Canon EF-S 17-85/4-5.6 IS USM Review
The observations below are based on looking at a large number of images and evaluating them both visually (at 200% resolution on screen) as well as doing more detailed image analysis with software such as Imatest. I did not compare the 17-85 with the 17-40L because I did not have one available when the tests were done, but I do make some comments on the 17-40L in the "Conclusions" section of this review.
I've included some 100% crops (shot using an EOS 20D) from the corners of the frame, which is where the lenses showed most difference. Image quality in the center of the frame was very similar for all lenses testes, and could well be determined more by sensor resolution than lens quality.
I looked at the EF-S 17-85, EF-S 10-22 and EF-S 18-55 at 17/18mm.
The winner here was the EF-S 10-22, especially at f4. It showed higher corner sharpness and lower lateral chromatic aberration than the other two lenses. Second was the EF-S 17-85 and the EF-S 18-55 came in third. In the center of the frame at f4 all three lenses were quite similar.
Stopping down doesn't affect lateral chromatic aberration of course, but it did sharpen up the corners of the frame a bit.
Of course this is the digital age and lateral chromatic aberration isn't what it once was in terms of a problem. Many image editors and processors including, for example, PhotoShop, Picture Window Pro and DxO, can greatly reduce the effects of CA (chromatic aberration). CA results from the red, green and blue components of the image being very slightly different sizes. By adjusting the size of each color image, CA can be greatly reduced as shown below.
As you can see, in the corner of the frame the "as shot" image from the EF-S 10-22 is certainly better than that from the EF-S 18-85. However by running the image through a CA removal program (in this case I used DxO), image quality is greatly improved. CA is virtually gone, which results in an increase in contrast and perceived sharpness.
At 28mm I compared the results from the EF-S 17-85/4-5.6 IS to those from the EF 28-135/3.5-5.6 IS. The EF 28-135/3.5-5.6 IS is regarded as one of the better mid range consumer zooms and covers a full 35mm frame.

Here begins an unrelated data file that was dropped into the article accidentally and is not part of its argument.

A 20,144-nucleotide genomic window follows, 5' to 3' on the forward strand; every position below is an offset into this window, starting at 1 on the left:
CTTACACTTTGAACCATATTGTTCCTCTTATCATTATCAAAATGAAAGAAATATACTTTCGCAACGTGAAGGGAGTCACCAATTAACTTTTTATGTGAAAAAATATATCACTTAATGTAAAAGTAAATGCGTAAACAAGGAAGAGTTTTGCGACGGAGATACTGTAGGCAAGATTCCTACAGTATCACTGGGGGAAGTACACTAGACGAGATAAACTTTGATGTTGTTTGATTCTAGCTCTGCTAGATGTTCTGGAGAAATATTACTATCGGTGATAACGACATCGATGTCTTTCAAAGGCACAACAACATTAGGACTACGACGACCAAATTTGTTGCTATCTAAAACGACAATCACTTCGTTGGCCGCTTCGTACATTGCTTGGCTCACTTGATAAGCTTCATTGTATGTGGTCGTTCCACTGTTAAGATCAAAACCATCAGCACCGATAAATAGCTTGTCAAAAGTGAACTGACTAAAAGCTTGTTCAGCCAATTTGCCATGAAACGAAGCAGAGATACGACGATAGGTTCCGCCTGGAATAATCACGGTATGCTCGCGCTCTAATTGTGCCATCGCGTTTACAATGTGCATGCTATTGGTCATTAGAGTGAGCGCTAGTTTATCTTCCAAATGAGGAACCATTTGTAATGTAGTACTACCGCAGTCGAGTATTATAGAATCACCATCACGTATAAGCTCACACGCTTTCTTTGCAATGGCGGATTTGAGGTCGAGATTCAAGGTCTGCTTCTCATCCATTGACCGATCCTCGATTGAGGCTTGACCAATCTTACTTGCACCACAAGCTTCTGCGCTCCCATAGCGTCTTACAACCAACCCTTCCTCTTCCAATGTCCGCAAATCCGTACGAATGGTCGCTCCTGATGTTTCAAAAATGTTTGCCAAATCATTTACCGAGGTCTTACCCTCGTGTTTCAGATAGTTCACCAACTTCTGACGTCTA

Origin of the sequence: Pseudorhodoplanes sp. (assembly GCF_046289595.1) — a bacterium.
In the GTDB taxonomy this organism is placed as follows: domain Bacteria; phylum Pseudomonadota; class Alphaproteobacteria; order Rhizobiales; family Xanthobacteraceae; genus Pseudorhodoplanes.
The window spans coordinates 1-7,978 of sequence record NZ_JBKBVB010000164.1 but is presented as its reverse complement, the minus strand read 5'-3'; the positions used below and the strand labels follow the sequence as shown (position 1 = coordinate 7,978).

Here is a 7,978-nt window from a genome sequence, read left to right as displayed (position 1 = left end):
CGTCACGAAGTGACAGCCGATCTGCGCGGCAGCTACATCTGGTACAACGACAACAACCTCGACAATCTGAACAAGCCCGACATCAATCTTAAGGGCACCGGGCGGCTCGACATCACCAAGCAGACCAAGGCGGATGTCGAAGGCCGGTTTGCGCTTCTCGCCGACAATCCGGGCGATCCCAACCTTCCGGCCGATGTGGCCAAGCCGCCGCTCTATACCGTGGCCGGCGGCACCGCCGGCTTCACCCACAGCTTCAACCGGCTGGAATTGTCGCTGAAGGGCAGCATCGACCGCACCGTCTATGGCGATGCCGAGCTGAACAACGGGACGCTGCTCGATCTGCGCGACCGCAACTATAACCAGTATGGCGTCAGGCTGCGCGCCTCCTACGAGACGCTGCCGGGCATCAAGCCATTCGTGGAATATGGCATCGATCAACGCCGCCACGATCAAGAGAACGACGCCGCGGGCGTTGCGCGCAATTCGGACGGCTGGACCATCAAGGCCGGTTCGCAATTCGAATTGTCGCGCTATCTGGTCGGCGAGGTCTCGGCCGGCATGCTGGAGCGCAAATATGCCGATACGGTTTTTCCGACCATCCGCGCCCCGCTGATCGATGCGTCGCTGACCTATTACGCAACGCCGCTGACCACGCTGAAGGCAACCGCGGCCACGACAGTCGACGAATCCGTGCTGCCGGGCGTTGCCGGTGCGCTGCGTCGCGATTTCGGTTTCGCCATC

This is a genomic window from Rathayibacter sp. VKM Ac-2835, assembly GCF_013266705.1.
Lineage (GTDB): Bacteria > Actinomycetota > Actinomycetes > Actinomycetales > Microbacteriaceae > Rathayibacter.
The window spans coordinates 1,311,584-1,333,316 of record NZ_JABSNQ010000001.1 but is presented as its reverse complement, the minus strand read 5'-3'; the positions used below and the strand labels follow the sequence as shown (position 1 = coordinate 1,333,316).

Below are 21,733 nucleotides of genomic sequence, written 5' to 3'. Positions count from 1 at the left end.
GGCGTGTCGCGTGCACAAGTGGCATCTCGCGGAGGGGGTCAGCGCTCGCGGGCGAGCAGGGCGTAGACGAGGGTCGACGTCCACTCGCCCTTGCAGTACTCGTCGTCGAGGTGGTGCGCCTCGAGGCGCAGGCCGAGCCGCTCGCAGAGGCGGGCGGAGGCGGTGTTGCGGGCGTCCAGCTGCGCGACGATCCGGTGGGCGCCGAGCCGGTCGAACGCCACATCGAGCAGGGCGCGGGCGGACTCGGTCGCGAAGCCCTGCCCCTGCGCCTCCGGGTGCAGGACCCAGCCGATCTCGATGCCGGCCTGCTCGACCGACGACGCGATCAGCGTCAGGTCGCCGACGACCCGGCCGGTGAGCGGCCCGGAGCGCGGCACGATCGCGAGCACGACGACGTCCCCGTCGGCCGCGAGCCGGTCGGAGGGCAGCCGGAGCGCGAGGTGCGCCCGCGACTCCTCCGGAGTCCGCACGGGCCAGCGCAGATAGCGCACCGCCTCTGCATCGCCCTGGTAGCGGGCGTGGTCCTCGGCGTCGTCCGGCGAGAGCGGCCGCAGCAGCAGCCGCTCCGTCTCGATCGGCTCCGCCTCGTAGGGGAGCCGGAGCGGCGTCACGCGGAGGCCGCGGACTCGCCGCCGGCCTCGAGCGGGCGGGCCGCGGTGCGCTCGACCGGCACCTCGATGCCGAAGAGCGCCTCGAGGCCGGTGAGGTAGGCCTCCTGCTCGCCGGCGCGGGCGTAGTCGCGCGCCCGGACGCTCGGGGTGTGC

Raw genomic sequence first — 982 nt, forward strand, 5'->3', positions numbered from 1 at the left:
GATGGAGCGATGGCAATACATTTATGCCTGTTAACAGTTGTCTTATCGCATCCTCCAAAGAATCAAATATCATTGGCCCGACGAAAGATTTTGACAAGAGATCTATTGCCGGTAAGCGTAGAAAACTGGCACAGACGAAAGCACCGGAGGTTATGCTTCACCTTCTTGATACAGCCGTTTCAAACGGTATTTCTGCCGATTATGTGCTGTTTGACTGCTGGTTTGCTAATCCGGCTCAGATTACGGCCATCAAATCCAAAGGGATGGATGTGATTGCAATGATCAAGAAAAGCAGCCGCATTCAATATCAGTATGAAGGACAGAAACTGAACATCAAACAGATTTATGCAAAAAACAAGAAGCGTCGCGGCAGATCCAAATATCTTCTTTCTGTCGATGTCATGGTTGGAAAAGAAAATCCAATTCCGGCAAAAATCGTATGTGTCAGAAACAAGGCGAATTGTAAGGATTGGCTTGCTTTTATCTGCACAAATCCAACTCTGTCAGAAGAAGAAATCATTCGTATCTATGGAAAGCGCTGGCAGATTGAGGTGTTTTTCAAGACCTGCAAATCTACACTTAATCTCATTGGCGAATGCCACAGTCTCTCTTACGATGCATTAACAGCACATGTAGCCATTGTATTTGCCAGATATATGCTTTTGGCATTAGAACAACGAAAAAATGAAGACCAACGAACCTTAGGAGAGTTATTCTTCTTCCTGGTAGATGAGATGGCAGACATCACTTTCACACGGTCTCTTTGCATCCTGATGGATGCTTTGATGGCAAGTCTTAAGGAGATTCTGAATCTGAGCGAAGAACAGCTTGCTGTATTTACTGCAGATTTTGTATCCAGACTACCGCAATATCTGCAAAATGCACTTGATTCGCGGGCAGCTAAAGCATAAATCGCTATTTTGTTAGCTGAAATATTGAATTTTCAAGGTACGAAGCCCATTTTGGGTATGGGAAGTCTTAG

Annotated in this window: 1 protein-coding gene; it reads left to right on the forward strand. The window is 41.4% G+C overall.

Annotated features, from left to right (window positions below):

Image quality was very similar \, both in the center of the frame and in the corners. Both lenses showed mild chromatic aberration in the corners, with the EF-S 17-85 showing slightly less than the EF 28-135. Contrast and resolution were similar Both lenses were slightly sharper when stopped down to f8.
The above images show corner quality at f4.5. Image quality and resolution are very similar though the EF-S 17-85 shows slightly lower chromatic aberration.
At 50mm I compared the EF-S 17-85/4-5.6 IS, the EF 28-135/4-5.6 IS, the EF-S 18-55/3.5-5.6 and the EF 50/1.8.
As you might expect, at f5.6 the 50mm f1.8 prime lens was the best, especially in the corners of the frame, however the difference was not huge. The EF-S 17-85/4-5.6 IS and the EF 28-135/3.5-5.6 IS were very similar. Chromatic aberration was low with both lenses, but the 17-85 was very slightly better. The performance of the EF-S 18-55 was only very slightly worse than the other lenses.
Again at 85mm the performance of the EF-S 17-85/4-5.6 IS and EF 28-135/3.5-5.6 were quite similar. Both center and edge quality was good and chromatic aberration was low.
Just for a change, here are center crops at f8:
As you can see, there's very little difference in image quality, and the same applies to the edges and corners at 85mm.
NotesJust as a matter of interest, the image below indicates the "lines pairs per mm" equivalent resolution shown in most of these 100% crops. This particular image was from the center of the field of a 50mm f1.8 lens shot at f8 after optimizing and sharpening in PhotoShop.
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